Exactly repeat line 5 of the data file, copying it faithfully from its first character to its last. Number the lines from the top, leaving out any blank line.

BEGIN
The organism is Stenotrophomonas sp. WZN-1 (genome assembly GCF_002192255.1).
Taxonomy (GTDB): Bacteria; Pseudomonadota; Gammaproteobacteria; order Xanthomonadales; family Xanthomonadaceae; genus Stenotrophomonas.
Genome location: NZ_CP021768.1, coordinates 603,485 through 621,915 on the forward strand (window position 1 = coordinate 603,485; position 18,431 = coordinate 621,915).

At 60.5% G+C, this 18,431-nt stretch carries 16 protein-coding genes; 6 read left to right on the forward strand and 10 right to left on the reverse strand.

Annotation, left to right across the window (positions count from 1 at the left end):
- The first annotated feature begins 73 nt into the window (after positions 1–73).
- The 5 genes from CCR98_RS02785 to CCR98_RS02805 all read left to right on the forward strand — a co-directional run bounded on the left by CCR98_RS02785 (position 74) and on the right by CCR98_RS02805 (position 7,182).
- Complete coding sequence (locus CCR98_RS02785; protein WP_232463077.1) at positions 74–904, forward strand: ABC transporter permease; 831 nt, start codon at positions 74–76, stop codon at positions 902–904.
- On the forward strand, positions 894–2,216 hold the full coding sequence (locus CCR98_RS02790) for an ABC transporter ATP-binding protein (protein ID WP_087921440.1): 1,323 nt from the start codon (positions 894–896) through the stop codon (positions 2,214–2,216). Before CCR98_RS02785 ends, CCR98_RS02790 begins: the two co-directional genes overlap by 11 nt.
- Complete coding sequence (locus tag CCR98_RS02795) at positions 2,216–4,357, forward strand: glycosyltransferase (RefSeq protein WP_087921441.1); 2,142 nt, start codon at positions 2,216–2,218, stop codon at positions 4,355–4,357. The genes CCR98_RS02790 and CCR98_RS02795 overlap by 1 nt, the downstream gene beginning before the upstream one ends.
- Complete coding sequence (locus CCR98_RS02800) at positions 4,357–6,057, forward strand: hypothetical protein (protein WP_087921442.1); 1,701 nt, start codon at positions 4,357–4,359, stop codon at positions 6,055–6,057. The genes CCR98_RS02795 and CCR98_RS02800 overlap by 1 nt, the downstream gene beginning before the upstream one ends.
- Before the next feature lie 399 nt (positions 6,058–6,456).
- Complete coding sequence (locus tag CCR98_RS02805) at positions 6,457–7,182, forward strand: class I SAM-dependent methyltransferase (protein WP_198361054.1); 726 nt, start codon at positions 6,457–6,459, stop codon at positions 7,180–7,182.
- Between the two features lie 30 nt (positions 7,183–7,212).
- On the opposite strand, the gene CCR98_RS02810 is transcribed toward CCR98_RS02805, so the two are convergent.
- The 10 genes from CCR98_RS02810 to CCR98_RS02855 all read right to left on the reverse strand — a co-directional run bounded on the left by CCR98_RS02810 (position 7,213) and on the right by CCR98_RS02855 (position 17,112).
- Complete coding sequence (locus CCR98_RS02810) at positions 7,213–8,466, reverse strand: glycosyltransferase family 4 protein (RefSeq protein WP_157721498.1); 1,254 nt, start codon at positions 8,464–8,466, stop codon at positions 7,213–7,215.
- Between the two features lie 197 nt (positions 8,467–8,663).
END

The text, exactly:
Annotation, left to right across the window (positions count from 1 at the left end):